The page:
Creating Wealth
Creating Wealth
10 years ago

Instead of things you are passionate about, think of the things you talk about for free. What subjects are you willing to talk about? These are the areas you have passion.. you just haven’t labelled it as such yet. Starting a small business takes effort. Most people are not willing to take the plunge. It is the fastest way to accumulate wealth but does come with work. The internet has made it much simpler to get started and have a very broad reach. Many times it takes a coach to help you get started and past the point of inertia.… Read more »

NY Jason
NY Jason
10 years ago

Has anyone read Loral Langemeier’s new book Put More Cash In Your Pocket?

Saw it today at my local Barnes & Noble and wondering if anyone has read it yet and what they think?

Dustin | Engaged Marriage
Dustin | Engaged Marriage
10 years ago

Excellent, I now have several books to add to my reading list! One book I would throw in here in a non-direct way is “No More Mondays” by Dan Miller. It is not a book devoted specifically to increasing your income or getting rich quick. However, it does provide solid guidance and lots of great examples to inspire you to get creative and break out of the 9-to-5, cubicle world (if you desire). And, if you like that world, it helps outline what you can do within that context. I am actually going to write a review of this book… Read more »

Credit Card Chaser
Credit Card Chaser
10 years ago

I love the 4 Hour Workweek! Glad to see that you are a fan as well!

Becky
Becky
10 years ago

Great list of books. Another great business book is a book titled, “What You Don’t Know You Know: Our Hidden Motives in Life, Business, and Everything Else” by Kenneth Eisold- I truly learned a lot about myself through reading this book. As for your list, I plan to check out “Crush It,” this is the 3rd time I have seen this book tonight- must be good.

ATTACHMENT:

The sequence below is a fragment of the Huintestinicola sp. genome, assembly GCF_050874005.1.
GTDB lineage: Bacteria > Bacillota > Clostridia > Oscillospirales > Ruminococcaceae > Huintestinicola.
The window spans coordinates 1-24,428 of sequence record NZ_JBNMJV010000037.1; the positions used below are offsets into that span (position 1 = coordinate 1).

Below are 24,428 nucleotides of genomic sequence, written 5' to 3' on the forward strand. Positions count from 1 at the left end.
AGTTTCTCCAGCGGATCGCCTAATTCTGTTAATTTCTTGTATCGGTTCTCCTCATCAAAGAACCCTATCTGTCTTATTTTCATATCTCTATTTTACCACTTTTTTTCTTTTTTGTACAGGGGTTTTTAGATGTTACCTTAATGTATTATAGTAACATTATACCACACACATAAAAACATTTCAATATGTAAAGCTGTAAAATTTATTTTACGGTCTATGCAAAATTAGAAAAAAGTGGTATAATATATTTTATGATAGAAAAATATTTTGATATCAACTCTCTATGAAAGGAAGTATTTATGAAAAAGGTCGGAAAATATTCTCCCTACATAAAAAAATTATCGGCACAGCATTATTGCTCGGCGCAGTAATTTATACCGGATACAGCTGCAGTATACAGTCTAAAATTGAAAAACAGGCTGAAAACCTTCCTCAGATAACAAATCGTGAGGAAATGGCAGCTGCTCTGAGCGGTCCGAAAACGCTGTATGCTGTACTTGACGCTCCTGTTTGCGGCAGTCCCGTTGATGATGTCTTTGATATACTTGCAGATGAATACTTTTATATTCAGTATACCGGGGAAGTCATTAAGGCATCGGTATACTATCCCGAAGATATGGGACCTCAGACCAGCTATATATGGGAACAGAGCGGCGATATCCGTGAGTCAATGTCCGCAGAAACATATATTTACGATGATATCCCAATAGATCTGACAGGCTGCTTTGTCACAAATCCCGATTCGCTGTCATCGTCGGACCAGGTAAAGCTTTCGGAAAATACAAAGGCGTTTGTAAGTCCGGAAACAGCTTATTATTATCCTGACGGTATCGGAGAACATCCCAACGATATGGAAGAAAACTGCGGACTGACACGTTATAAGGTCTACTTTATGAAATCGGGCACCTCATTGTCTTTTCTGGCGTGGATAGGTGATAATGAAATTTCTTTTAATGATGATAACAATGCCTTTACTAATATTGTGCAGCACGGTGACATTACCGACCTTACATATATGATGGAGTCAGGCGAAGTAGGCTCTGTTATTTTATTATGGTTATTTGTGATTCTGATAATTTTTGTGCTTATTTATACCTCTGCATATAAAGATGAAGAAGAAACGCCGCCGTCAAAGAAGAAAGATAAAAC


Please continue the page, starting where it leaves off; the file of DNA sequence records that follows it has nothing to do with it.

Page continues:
matt anrey
matt anrey
10 years ago

The books looks like it is on the same thinking as me. Open our minds to the possibilities. I’m tired of the negativity from people telling me what I can and can’t do.Most books aren’t for everyone. A good marketer realizes he should focus on a passionate group rather than a masses. Focus is the difference between a flashlight and a laser (well that an power source too 🙂

Jack @ Master Your Card
Jack @ Master Your Card
10 years ago

Thanks for this list – I’ve picked up one or two books about blogging and making money blogging and making money online, etc and been kind of disappointed with the generalist advice (“Do something you love,” “Further your personal brand,” “Work hard”). I’ve been looking for a book that gives me practical, step by step advice for the REALLY tough parts. I don’t need a 60 page run up on the merits of leaving the rat race or why it’s important to follow your dreams – I already know that. But it seems like most of these books these days… Read more »

Vas
Vas
10 years ago

Thanks for the list. It’s always good getting a bunch of books recommended by someone who has all ready had the chance to read the book. The alternative which I have done on numerous occasions is spend hours in the book shop. Who has time for that?

Steve
Steve
10 years ago

Want to boost your income! Don’t buy these books. At one time I would buy these books but after awhile started to realize that they all have some gimic and pretty much say the same thing. If you would doll out $25 per month for the new best financial advice book, that adds up over the course of several years. This is not to say that if you enjoy reading to stop. Like others, I still buy Jim Cramer’s books, but for comic relief as much as financial advise. I guess my point is to be judicious in your purchases,… Read more »